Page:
HARRISBURG, Pa. – Sean Parnell, the candidate endorsed by former President Donald Trump for U.S. Senate in Pennsylvania, on Monday suspended his campaign after he lost a court fight over custody of his three children in which the judge said he believed allegations of abuse by Parnell’s estranged wife.
In a statement, Parnell said he was devastated by the judge's decision, and planned to ask the judge to reconsider, but that he cannot continue his campaign.
The high-stakes campaign in the battleground state could help determine control of the U.S. Senate in next year’s election.
The decision by a judge in Butler County came two weeks after Parnell took the stand to deny allegations by his estranged wife that he had hurt her and the children.
The judge, James Arner, wrote in an order Monday that Parnell's estranged wife, Laurie Snell, will have sole legal custody of the school-age children, as well as primary physical custody. Parnell will have physical custody on three weekends per month, Arner wrote.
Snell was “the more credible witness,” Arner summed up in his 16-page opinion, saying she could remember and describe details in a convincing manner.
Pennsylvania’s Senate seat is opening up with the retirement of two-term Republican Sen. Pat Toomey, and both Republicans and Democrats have a big field of candidates in the politically divided state.
Parnell's withdrawal comes as many in the state Republican Party remain undecided about their field, which includes conservative commentator Kathy Barnette, real estate investor Jeff Bartos and Carla Sands, Trump’s ambassador to Denmark.
Also swirling is a suggestion from Mehmet Oz — the cardiac surgeon and longtime host of TV’s “Dr. Oz Show” who gained fame as a protege of Oprah Winfrey — that he is being encouraged to enter the Republican primary.
Parnell's withdrawal represents a major blow to Trump, who had enthusiastically endorsed Parnell in September with the encouragement of his eldest son.
Trump spokesperson Taylor Budowich said Trump and Parnell spoke before Parnell’s announcement and that Parnell informed Trump of his intention to suspend his campaign, given the decision.
He said on Twitter that the Pennsylvania Senate race “remains a top priority” for the former president and that “rallying our movement behind the best America 1st candidate remains critical.”
Parnell’s candidacy was a constant presence in the custody case, with the judge noting in his opinion that Parnell argued that Snell “is motivated to embarrass him in public and damage his political career,” while Snell argued that Parnell “is motivated to preserve a public image and his political career.”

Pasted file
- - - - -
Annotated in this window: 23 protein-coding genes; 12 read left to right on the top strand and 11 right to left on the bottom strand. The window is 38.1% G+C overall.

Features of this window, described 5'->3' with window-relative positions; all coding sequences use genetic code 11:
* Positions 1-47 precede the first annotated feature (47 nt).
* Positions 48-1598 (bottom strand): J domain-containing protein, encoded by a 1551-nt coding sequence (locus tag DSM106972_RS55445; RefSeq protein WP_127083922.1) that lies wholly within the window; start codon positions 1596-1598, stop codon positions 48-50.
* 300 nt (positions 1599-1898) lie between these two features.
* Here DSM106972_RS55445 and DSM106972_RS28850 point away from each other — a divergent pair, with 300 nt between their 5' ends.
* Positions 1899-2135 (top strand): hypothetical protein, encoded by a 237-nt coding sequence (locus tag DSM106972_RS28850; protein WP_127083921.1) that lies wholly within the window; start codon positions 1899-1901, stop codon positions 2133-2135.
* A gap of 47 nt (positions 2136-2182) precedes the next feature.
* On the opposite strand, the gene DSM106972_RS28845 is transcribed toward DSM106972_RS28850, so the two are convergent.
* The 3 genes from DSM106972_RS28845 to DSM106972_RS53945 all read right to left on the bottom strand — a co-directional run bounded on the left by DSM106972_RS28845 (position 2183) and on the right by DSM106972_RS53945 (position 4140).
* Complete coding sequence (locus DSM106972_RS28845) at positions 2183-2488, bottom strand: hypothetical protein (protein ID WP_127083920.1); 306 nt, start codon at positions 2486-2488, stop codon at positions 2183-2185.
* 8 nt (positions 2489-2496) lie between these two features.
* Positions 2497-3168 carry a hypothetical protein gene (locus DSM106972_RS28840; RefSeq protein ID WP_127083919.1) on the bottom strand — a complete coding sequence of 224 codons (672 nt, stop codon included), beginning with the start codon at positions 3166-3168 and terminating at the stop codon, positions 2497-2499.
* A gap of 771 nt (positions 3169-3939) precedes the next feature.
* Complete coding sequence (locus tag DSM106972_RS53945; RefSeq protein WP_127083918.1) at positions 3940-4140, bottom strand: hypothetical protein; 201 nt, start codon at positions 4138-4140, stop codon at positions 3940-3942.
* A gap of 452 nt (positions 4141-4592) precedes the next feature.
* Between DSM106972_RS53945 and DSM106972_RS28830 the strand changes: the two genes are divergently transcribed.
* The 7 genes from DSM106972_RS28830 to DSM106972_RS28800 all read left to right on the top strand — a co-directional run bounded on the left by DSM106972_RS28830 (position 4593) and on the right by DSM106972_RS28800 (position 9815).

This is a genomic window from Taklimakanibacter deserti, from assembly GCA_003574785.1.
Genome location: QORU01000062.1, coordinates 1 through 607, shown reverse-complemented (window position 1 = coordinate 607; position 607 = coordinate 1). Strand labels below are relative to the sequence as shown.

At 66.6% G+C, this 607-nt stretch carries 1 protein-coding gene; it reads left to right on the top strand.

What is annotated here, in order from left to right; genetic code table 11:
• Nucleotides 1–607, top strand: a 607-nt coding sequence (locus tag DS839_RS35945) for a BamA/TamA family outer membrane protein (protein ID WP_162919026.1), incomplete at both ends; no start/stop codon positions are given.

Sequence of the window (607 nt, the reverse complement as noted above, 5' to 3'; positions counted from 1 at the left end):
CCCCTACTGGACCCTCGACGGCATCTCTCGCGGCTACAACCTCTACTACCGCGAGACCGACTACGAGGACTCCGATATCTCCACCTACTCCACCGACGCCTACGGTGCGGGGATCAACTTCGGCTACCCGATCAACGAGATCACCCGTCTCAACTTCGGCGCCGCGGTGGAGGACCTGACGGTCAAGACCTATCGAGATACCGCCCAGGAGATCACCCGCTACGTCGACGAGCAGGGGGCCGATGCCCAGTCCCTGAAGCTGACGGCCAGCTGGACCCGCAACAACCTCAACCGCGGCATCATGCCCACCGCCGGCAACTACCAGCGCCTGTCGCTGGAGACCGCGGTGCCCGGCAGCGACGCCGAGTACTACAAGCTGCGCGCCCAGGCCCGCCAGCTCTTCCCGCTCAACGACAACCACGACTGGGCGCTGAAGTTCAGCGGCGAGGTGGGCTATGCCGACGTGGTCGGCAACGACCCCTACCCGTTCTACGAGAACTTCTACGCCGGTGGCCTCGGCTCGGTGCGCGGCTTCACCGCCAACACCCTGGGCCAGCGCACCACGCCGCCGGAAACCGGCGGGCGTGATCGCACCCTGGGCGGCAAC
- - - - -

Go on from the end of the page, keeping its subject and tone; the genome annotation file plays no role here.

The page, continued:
Snell testified about enduring years of rage and abuse from Parnell, including once when he choked her so hard she had to bite him to get free and another time when he slapped one of their children hard enough to leave welts through the back of the child’s shirt.
Parnell's testimony, rather, he found “less credible," saying Parnell was “somewhat evasive" and simply denied Snell's allegations.
“Upon consideration of the credible evidence, I find that Sean Parnell did commit some acts of abuse in the past” against Snell, Arner wrote. He also believed that Parnell slapped the child, as Snell testified, Arner wrote.
But, he wrote, Snell having agreed previously that Parnell can have substantial periods of unsupervised custody indicates that she does not view him as posing harm to the children, Arner wrote.
Snell's lawyer, Jen Gilliland Vanasdale, said Snell “is grateful that justice prevailed.”
Testifying under oath on Nov. 8, Parnell denied Snell's allegations, saying he had never choked her or pinned her down, and never struck one of their children in a fit of rage.
Snell and Parnell have been living apart for at least three years, but had split custody of their children evenly.
Parnell’s history with his wife became a subject in the Republican primary campaign, days after Trump's endorsement.
Parnell, a decorated former Army Ranger who led a platoon in Afghanistan, penned a memoir of his service, which became a New York Times bestseller. He also has written four action novels, and emerged as a regular guest on Fox News programs before running for Congress last year and landing a coveted speaking slot at the Republican National Convention.
Trump's endorsement came in early September, as Parnell was an in-demand guest on cable TV and conservative podcasts to discuss the Taliban's seizing control of Afghanistan ahead of the withdrawal of American forces.
Even amid headlines about the custody case, Trump had backed up his support for Parnell by scheduling a fundraiser with Donald Trump Jr. on Jan. 25 at Trump’s Mar-a-Lago Club in Palm Beach, Florida.
Trump allies have privately warned that his haphazard endorsement process — often driven more by a thirst for revenge or flattery than strategic considerations about who is best positioned to win a general election — could create headaches for him down the line.
Trump takes great pride in his endorsement record, seeing it as a proxy of his political strength, and some aides have counseled him to be more judicious in his picks.
In addition to Parnell, Trump has endorsed several other candidates who have faced allegations of assaulting women, including former White House staffer Max Miller. Miller has denied the charges.
Associated Press writer Jill Colvin in New York contributed to this report. Follow Marc Levy on Twitter at https://twitter.com/timelywriter.